How JustAnswer Works:
  • Ask an Expert
    Experts are full of valuable knowledge and are ready to help with any question. Credentials confirmed by a Fortune 500 verification firm.
  • Get a Professional Answer
    Via email, text message, or notification as you wait on our site.
    Ask follow up questions if you need to.
  • 100% Satisfaction Guarantee
    Rate the answer you receive.
Ask Patrick H. Your Own Question
Patrick H.
Patrick H., Lawyer
Category: Australia Law
Satisfied Customers: 5357
Experience:  Dip Law LPAB - Sydney based lawyer
Type Your Australia Law Question Here...
Patrick H. is online now
A new question is answered every 9 seconds

I was until recently living with my partner past 3 years..

Customer Question

Hi.. i was until recently living with my partner for the past 3 years.. for the last 8 months of that i wad paying bills.. never did i pay the mortgage though.. what am i entitled too
Submitted: 7 months ago.
Category: Australia Law
Expert:  Patrick H. replied 7 months ago.

Hello and thank you for your question.

If you were living as a defacto couple for two years then you are entitled to apply for property orders under the Family Law Act essentially as if you were a married couple.

Under the family law act, when defacto couple of two or more years duration separate the court can make orders adjusting their respective property as it thinks fair having regard to the contributions of the parties to the relationship.

In practice, for a short relationship such as yours a substantial adjustment would be unusual unless you can show that your respective contributions both initially and throughout the relationship are sufficiently uneven and do not reflect your actual legal ownership of the marital asset pool, and usually this would only occur if the parties had mingled their assets and income in some significant way.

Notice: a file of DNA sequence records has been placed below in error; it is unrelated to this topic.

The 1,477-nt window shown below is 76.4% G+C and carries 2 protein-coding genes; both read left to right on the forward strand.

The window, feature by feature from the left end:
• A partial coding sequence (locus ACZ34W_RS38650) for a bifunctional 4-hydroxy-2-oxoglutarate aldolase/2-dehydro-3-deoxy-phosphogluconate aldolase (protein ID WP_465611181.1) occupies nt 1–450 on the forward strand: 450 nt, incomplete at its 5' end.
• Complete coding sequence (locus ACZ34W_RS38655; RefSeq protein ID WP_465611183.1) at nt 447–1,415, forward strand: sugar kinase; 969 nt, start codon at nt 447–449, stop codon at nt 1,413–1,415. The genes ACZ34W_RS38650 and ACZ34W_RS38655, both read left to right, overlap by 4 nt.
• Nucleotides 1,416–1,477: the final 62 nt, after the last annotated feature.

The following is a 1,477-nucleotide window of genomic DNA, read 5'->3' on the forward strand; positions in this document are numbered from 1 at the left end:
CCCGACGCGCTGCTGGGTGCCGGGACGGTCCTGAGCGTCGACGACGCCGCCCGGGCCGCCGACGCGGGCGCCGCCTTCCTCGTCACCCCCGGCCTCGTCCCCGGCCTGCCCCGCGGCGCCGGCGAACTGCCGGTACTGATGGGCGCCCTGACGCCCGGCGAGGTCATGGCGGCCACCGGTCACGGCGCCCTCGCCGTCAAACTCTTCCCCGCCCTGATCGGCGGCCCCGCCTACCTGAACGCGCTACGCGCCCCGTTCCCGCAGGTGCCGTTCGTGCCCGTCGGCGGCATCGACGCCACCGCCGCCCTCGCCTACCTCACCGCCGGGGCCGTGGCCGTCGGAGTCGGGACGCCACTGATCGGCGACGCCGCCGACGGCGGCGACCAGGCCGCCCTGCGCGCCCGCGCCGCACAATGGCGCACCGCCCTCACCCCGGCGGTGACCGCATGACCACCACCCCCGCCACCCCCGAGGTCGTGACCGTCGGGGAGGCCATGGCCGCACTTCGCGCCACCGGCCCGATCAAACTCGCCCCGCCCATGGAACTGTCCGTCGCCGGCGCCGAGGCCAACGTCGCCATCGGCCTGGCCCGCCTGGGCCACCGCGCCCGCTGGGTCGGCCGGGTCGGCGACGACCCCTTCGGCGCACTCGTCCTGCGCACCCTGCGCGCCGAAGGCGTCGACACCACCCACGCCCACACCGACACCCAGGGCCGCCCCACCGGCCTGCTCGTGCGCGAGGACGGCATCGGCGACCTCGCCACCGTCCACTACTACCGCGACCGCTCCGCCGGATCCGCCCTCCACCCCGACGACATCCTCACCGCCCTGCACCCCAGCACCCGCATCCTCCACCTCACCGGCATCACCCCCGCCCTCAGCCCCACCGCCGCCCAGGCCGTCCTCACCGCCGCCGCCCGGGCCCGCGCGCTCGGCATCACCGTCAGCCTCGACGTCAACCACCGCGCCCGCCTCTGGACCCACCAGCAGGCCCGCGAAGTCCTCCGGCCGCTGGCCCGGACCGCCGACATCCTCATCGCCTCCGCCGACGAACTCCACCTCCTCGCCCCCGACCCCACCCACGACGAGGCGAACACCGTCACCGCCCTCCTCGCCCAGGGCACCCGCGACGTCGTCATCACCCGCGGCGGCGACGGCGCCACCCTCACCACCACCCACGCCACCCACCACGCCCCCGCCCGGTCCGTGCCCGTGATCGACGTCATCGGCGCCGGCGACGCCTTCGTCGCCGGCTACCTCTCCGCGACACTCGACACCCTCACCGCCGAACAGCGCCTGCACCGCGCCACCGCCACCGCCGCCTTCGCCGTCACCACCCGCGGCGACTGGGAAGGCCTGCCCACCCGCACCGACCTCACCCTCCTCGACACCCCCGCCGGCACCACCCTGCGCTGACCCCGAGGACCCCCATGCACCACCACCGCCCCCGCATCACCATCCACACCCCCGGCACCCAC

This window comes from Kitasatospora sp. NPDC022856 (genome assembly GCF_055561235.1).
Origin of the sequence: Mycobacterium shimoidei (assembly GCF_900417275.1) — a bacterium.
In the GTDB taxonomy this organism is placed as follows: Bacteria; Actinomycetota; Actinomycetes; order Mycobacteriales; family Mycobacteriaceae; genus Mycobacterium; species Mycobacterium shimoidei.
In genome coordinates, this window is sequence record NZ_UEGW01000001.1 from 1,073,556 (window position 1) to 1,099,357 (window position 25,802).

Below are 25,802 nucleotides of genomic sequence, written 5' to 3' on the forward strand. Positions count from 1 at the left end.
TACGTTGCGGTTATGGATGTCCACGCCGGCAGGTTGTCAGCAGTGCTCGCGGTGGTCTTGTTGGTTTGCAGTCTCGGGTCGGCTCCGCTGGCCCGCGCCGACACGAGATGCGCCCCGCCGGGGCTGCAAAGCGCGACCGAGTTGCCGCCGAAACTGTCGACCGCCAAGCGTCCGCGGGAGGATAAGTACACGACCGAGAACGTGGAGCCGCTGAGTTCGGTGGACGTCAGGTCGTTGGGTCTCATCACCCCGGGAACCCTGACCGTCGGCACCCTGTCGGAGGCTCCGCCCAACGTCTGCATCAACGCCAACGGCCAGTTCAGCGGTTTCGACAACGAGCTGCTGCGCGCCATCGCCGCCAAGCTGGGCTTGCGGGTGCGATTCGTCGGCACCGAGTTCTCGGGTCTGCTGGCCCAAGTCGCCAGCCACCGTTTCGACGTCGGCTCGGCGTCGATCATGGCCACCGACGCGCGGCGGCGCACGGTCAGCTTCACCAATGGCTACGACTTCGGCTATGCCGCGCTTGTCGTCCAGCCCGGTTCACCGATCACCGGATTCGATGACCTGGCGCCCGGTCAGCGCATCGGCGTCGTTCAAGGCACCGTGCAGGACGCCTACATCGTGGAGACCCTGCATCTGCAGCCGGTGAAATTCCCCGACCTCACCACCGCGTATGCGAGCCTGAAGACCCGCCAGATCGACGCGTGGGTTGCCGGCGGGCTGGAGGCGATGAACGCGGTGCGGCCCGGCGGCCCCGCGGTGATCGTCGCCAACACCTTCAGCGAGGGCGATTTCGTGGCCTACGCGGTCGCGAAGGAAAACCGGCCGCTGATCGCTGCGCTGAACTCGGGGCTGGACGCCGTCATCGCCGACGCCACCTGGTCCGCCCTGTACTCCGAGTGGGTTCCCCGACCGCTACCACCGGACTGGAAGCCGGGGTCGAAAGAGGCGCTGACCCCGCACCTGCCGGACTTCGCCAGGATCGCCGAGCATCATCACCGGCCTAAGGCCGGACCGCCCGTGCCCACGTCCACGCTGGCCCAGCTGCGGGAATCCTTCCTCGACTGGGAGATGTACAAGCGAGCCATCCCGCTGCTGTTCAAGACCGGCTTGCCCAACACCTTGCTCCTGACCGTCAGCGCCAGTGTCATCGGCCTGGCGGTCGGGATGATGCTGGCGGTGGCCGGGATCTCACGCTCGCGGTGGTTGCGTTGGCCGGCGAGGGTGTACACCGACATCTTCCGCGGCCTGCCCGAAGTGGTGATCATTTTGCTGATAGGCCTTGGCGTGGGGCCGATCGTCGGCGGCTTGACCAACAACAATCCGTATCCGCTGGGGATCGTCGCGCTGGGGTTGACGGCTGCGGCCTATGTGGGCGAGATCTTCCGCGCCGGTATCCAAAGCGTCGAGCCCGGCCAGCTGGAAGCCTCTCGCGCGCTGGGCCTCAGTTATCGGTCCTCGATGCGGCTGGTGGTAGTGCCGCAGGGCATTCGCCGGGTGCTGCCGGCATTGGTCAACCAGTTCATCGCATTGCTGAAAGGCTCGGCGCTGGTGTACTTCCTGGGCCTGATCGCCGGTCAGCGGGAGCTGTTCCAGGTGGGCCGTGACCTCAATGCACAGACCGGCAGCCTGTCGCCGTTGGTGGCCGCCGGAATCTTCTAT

So if you both continued to keep your own accounts and earn money which you kept separate save for both contributing to household expenses, a court is likely to find that there is no need for orders to redistribute assets. On the other hand, if you had bought a place together such that the parties were listed as owning equal shares in the property even though the funds were actually paid for by you, then the court would likely intervene to allow you to recover most of your equity on the basis that you had really contributed the whole of the property.

Only a lawyer fully briefed in your relationship history and the contributions each of you have made can give you firm advice but I trust the above assists your understanding as to the approach the court takes to such disputes.